One of the big risks posed by the intensity of the Gillard government’s commitment to the national broadband network and by the marginal, at best, economics of the network is that of regulatory capture.

The regulator, the Australian Competition and Consumer Commission, has been intimately involved in developing the NBN concept, which represents its own triumph after nearly a decade and a half of battling Telstra. With the NBN paving the way for structural separation of Telstra, it would be tempting for the ACCC to do what it can to help the parlous economics of the project.

The first real test of the commission’s approach to regulating the NBN relates to its recommendations on the numbers of points at which retail service providers can connect to the NBN.

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The ACCC’s recommendations on the number of points of interconnection had to be handed to the government by November 30 and there have been a number of reports, which the commission won’t confirm or deny, that it has recommended against NBN Co’s preferred model.

NBN Co’s preferred option of 14 POIs — two in each capital city — ignited a fierce backlash from the industry because that option would strand or undermine the returns on a vast amount of existing backhaul fibre. At the moment there are about 550 POIs in Telstra’s network. A limited number of POIs would also effectively extend NBN Co’s monopoly.

NBN Co has argued that having fewer POIs would enable it to lower the combined costs of accessing the NBN and providing backhaul to the retailers and help to promote greater competition at the retail level. It would also make it easier for it to meet the government policy of national uniform pricing.

The ACCC would be conscious that it is firm government policy that there will be national uniform pricing at the wholesale level and that having only a handful of POIs would be the most obvious way of delivering that objective. Conversely, the fewer the number of POIs the bigger the NBN Co monopoly and the less competition.

It would appear the ACCC favours having a larger competitive dimension in backhaul provision, presumably using other mechanisms — like direct subsidies — to produce uniform pricing.

If the ACCC has advocated several hundred POIs it would be difficult for the government to reject that advice, particularly as those telcos with their own fibre — and there is a lot of fibre out there — have been threatening to seek compensation if their fibre is stranded.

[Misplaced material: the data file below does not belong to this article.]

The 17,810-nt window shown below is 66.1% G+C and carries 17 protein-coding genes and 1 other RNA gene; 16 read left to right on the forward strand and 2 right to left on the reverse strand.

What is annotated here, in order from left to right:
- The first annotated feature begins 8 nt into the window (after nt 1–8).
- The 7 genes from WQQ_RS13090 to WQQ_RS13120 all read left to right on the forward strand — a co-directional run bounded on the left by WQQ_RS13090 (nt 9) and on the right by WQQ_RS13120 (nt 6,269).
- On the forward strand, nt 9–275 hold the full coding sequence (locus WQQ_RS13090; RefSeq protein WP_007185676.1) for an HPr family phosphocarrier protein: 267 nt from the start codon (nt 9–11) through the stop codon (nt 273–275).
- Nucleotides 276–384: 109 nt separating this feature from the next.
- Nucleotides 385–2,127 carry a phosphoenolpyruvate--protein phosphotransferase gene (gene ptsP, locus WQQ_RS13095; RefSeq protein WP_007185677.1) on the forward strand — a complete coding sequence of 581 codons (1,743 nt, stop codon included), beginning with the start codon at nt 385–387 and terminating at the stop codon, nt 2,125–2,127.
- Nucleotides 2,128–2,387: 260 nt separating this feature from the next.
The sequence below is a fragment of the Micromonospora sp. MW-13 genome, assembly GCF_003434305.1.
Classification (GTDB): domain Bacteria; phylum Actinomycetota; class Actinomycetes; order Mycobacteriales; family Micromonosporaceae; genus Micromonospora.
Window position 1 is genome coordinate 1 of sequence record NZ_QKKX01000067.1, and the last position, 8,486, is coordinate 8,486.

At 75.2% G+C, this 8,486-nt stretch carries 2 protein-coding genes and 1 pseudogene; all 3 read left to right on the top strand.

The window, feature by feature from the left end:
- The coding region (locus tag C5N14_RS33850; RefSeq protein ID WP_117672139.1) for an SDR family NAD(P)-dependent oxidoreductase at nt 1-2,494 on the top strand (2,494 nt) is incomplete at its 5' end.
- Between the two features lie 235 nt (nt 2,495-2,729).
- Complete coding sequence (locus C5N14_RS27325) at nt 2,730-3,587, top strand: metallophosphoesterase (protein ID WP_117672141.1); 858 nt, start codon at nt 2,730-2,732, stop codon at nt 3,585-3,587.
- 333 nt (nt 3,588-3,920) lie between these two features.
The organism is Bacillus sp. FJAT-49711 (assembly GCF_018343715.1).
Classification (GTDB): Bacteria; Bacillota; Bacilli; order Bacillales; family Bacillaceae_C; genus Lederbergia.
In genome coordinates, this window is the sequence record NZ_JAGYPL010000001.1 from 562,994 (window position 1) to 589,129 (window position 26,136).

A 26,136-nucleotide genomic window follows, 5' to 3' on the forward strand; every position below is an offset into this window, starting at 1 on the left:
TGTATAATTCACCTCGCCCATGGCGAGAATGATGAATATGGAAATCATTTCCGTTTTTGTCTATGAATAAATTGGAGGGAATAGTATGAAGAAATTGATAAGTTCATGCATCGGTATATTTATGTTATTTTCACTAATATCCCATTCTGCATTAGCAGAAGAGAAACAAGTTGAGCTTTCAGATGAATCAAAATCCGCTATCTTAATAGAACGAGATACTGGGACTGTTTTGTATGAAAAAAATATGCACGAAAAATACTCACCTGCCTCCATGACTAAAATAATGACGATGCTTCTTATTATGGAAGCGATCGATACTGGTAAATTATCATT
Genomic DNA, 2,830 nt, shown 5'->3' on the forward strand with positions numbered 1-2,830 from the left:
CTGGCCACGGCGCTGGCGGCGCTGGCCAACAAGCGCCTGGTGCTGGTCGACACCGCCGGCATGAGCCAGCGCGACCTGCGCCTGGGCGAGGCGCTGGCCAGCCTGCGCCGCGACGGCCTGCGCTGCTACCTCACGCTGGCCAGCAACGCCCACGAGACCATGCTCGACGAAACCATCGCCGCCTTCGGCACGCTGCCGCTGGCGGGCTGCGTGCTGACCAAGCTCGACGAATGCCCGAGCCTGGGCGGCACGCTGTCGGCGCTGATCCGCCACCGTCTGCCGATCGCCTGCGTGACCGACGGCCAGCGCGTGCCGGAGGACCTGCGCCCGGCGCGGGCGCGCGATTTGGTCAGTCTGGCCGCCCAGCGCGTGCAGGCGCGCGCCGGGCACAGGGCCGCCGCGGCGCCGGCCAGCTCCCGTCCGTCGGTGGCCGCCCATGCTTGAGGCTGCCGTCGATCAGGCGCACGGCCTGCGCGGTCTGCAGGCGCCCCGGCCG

In the summary of the NBN Co business case that was released last week, however, NBN Co warned that a rejection of its preferred option would cut 50 to 80 basis points from its own projected internal rate of return, although the IRR would still remain above the long-term government bond rate. The implication in the summary was that the IRR would be marginally above the risk-free rate but substantially below NBN Co’s estimate of its weighted average cost of capital of 10-11%.

While the ACCC may have been frustrated in the past at the extent to which Telstra managed to retain its dominance of fixed line telecommunications, the access regime had allowed competitors to install their own infrastructure within Telstra exchanges and compete for its customers. NBN Co’s monopoly, while wholesale, will be more complete.

That, and the shaky economics of a project that will cost $35.7 billion — and potentially far more — means that it is imperative that the ACCC protect the long-term interests of end users of the network by emphasising competition wherever it can and ensuring that the footprint of the monopoly is as small as possible.

Ironically, that will provide common interest between the ACCC and Telstra and the rest of the sector, who have also found themselves in the novel position of siding with Telstra on the POI issue.

NBN Co will inevitably try to improve its financial position as much as possible. As we’ve seen with Telstra that is a natural and indeed desirable organisational ambition — NBN Co needs to be as efficient and commercial as possible if consumers and taxpayers’ interests are to be maximised — but it does demand vigilance and a “competition first” mentality from the regulator if the natural instincts of a commercial organisation are to be disciplined.

By the sound of it, the ACCC is off to a good start — provided the government heeds its advice.

*This article was originally published on Business Spectator

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Peter Fray
Peter Fray
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